In 2010, David Wax Museum took the Newport Folk Festival by storm, and it's been nothing but up, up, up ever since. With thrilling records like 2012's Knock Knock Get Up and an even more thrilling live show the ever evolving band has continued to win over fans both new and old wherever they go. When the band stopped at the 9:30 Club last week, front-man David Wax sat down with us...
All photos by Joy Asico (firstname.lastname@example.org | www.asicophoto.com)
The slot of the opening band can be a weird space to occupy. Sometimes it’s filled by the headliner’s label mates, sometimes it’s their friends and sometimes, and perhaps more cynically, it’s a package put together by a PR firm to maximize ticket sales. However the pairing happens, the end result is usually a show that opens with a satisfying but obviously “greener” act that you may catch if you get there early enough, but one that fulfills their duty of warming up the crowd in fine fashion, albeit little consequence. In the case of David Wax Museum’s latest stop through DC though it was clear that somewhere, someone gets it, because the pairing of the mexi-folk outfit from Rhode Island with up-and-comers Kingsley Flood proved to be a winning combo that played more like a high octane double bill than the average tour package that many have come to expect.
Kingsley Flood took the stage to a half empty room and proceeded to take no prisoners – which is what they just seem to do these days. The DC / Boston based band – lead singer Naseem Khuri resides in the District (watch our interview with him here) while the rest remain up north – has been rising through the ranks of the music world over the past few years, and their live shows in support of their latest release Battles is a huge reason why. On record and on stage the band has a bigger-than-life rock star personality that leaves the audience feeling like they just witnessed a stadium-worthy show instead of a barely-out-of-the-bar-band from Beantown, and last Thursday’s performance was no exception. Much like headliners David Wax Museum, Kingsley Flood takes musical inspiration from a wide variety of influences – folk, punk, gypsy, even British Mod – to craft music that is helping to shape a new Americana, one that’s about a whole lot more than an acoustic strum and a torch song.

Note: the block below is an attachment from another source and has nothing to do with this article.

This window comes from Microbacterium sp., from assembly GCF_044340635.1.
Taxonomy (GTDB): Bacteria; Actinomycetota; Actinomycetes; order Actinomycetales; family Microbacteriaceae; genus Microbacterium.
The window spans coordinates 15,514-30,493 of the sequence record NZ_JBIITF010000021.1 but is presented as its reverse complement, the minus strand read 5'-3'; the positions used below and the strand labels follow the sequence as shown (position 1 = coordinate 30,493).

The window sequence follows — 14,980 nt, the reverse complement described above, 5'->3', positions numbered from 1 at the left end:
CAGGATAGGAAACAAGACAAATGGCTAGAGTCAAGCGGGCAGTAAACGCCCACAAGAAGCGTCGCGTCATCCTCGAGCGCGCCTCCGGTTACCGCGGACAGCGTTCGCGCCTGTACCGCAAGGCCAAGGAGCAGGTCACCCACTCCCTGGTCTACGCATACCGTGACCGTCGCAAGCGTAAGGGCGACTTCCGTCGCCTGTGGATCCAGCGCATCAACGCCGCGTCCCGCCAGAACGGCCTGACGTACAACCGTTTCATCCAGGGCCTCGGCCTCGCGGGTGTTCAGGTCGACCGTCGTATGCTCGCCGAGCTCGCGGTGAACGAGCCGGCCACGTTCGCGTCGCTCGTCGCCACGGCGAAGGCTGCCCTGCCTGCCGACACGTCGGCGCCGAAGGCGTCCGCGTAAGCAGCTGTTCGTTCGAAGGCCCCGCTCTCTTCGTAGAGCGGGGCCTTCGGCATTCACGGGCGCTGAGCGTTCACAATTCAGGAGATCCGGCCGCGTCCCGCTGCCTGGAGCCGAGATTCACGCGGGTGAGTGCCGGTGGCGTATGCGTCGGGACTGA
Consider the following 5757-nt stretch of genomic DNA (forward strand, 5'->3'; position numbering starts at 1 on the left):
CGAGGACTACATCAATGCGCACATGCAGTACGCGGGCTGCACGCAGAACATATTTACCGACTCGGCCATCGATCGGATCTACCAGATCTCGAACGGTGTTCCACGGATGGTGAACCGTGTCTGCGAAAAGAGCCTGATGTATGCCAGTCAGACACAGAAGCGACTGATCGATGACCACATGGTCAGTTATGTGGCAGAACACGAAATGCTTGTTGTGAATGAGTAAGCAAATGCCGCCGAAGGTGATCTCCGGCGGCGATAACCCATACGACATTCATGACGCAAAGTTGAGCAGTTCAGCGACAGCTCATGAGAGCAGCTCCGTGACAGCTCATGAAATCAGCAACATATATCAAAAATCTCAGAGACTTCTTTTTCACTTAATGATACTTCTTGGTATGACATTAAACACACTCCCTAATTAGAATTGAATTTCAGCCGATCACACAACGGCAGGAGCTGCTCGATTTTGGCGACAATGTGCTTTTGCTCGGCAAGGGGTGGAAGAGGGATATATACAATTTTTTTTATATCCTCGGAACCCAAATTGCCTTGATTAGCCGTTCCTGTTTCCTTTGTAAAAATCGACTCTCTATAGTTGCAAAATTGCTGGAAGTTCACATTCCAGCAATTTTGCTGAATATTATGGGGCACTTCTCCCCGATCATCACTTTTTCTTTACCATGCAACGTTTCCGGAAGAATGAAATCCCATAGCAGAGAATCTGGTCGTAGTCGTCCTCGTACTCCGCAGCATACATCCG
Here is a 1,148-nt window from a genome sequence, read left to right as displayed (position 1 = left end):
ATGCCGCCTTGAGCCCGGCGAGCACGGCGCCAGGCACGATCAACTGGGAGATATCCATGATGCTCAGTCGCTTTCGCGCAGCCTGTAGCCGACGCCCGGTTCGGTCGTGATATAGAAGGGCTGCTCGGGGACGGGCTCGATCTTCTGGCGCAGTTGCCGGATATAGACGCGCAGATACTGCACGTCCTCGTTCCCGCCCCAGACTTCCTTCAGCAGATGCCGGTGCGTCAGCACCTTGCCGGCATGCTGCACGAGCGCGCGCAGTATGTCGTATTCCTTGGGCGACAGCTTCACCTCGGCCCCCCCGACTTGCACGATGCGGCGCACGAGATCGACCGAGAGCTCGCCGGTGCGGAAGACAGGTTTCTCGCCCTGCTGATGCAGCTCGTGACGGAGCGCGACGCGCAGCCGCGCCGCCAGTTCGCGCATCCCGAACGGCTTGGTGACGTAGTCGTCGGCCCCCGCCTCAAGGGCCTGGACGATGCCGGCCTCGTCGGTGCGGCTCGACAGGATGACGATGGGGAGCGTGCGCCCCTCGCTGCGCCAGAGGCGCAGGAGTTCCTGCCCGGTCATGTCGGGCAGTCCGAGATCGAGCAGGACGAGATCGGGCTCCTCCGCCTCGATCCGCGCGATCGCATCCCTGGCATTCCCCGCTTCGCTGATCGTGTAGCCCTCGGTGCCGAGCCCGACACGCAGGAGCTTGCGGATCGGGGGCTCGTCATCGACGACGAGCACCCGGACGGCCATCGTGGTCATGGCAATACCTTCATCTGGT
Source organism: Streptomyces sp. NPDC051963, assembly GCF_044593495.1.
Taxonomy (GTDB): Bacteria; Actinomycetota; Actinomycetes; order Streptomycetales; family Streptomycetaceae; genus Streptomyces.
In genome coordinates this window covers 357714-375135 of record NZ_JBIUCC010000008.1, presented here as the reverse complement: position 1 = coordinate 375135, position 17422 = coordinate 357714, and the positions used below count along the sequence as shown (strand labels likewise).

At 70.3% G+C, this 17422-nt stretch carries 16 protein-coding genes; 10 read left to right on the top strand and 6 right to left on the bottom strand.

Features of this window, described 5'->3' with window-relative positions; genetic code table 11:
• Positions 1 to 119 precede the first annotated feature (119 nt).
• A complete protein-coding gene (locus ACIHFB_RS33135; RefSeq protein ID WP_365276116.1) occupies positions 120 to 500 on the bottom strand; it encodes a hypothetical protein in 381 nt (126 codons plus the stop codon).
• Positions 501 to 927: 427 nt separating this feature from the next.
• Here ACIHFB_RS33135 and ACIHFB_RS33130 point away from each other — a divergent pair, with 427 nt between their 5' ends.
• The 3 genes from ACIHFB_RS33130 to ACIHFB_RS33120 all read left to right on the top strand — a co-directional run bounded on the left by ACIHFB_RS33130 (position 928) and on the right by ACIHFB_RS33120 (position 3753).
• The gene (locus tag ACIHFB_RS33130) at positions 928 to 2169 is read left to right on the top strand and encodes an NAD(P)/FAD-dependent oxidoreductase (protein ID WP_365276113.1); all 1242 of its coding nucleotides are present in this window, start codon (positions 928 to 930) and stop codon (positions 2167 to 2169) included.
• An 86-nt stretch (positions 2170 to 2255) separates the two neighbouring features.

In which the gang takes a trip to late night radio, pants become an optional accessory and the winner of the Bob Dylan growl-alike contest is finally announced. PLUS!!! Discussion of new music from David Byrne and St. Vincent, The XX, David Wax Museum and some guy that goes by the name of Zimmerman.
Episode 15: No Pantses Required"
While 2011’s Everything Is Saved was an enjoyable enough record, it tended to play it safe. The lead single from that album, “Boy With A Broken Heart,” while as effusive a pop song as you were likely to find that year, did little to distinguish itself from some of the other fare that was been offered up, and swallowed up, by the masses (see Mumford and Sons, The Avett Brothers, etc..). That’s not to say the Saved was a bad or even insignificant record. It’s blending of traditional folk with the sounds of rural Mexico that front man David Wax has spent much of his life studying was a refreshing alternative to some of the less ambitious efforts of the groups peers, but on the whole it was exactly the kind of record that you would expect a band like David Wax Museum to make.
Perhaps the biggest surprise then on Knock Knock Get Up is that not only is it a huge leap forward for David Wax and crew, but there are moments scattered about its ten tracks that suggest this is a band that has totally reinvented itself. It’s hard to put your finger on exactly what they’ve done right here – besides everything – but throwing out terms like “mature,” “confident” and “realized potential” are a pretty good start.